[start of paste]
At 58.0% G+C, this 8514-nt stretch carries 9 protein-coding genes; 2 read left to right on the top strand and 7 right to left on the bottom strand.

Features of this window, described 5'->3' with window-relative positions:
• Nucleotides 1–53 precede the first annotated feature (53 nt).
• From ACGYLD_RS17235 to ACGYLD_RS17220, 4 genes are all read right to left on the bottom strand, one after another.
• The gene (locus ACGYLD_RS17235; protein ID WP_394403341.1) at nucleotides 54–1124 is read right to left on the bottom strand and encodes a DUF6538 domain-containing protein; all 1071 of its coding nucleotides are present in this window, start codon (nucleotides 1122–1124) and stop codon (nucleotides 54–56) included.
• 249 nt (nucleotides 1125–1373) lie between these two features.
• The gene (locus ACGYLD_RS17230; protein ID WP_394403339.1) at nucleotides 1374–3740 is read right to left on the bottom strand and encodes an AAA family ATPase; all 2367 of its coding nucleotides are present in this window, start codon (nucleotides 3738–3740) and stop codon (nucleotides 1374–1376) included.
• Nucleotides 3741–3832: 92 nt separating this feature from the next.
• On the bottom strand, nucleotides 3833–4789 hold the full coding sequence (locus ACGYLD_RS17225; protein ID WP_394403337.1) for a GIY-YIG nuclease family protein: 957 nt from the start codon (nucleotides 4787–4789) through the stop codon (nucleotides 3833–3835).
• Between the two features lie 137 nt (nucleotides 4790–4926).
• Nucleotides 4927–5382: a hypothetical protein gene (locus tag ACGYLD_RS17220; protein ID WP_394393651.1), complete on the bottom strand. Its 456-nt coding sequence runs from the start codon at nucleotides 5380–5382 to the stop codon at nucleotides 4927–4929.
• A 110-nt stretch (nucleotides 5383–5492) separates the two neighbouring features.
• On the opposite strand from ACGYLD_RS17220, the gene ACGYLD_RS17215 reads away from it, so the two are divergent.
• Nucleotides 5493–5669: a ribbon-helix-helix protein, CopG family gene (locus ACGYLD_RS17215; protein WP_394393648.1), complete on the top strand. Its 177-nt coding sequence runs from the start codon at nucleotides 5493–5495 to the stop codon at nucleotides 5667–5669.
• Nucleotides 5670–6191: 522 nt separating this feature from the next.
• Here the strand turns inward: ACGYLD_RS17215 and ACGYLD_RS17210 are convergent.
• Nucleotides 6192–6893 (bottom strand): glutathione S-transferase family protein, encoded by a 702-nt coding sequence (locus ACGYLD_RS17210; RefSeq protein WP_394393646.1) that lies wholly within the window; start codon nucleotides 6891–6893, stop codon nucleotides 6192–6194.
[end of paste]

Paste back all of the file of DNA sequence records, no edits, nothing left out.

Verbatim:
At 58.0% G+C, this 8514-nt stretch carries 9 protein-coding genes; 2 read left to right on the top strand and 7 right to left on the bottom strand.

Features of this window, described 5'->3' with window-relative positions:
• Nucleotides 1–53 precede the first annotated feature (53 nt).
• From ACGYLD_RS17235 to ACGYLD_RS17220, 4 genes are all read right to left on the bottom strand, one after another.
• The gene (locus ACGYLD_RS17235; protein ID WP_394403341.1) at nucleotides 54–1124 is read right to left on the bottom strand and encodes a DUF6538 domain-containing protein; all 1071 of its coding nucleotides are present in this window, start codon (nucleotides 1122–1124) and stop codon (nucleotides 54–56) included.
• 249 nt (nucleotides 1125–1373) lie between these two features.
• The gene (locus ACGYLD_RS17230; protein ID WP_394403339.1) at nucleotides 1374–3740 is read right to left on the bottom strand and encodes an AAA family ATPase; all 2367 of its coding nucleotides are present in this window, start codon (nucleotides 3738–3740) and stop codon (nucleotides 1374–1376) included.
• Nucleotides 3741–3832: 92 nt separating this feature from the next.
• On the bottom strand, nucleotides 3833–4789 hold the full coding sequence (locus ACGYLD_RS17225; protein ID WP_394403337.1) for a GIY-YIG nuclease family protein: 957 nt from the start codon (nucleotides 4787–4789) through the stop codon (nucleotides 3833–3835).
• Between the two features lie 137 nt (nucleotides 4790–4926).
• Nucleotides 4927–5382: a hypothetical protein gene (locus tag ACGYLD_RS17220; protein ID WP_394393651.1), complete on the bottom strand. Its 456-nt coding sequence runs from the start codon at nucleotides 5380–5382 to the stop codon at nucleotides 4927–4929.
• A 110-nt stretch (nucleotides 5383–5492) separates the two neighbouring features.
• On the opposite strand from ACGYLD_RS17220, the gene ACGYLD_RS17215 reads away from it, so the two are divergent.
• Nucleotides 5493–5669: a ribbon-helix-helix protein, CopG family gene (locus ACGYLD_RS17215; protein WP_394393648.1), complete on the top strand. Its 177-nt coding sequence runs from the start codon at nucleotides 5493–5495 to the stop codon at nucleotides 5667–5669.
• Nucleotides 5670–6191: 522 nt separating this feature from the next.
• Here the strand turns inward: ACGYLD_RS17215 and ACGYLD_RS17210 are convergent.
• Nucleotides 6192–6893 (bottom strand): glutathione S-transferase family protein, encoded by a 702-nt coding sequence (locus ACGYLD_RS17210; RefSeq protein WP_394393646.1) that lies wholly within the window; start codon nucleotides 6891–6893, stop codon nucleotides 6192–6194.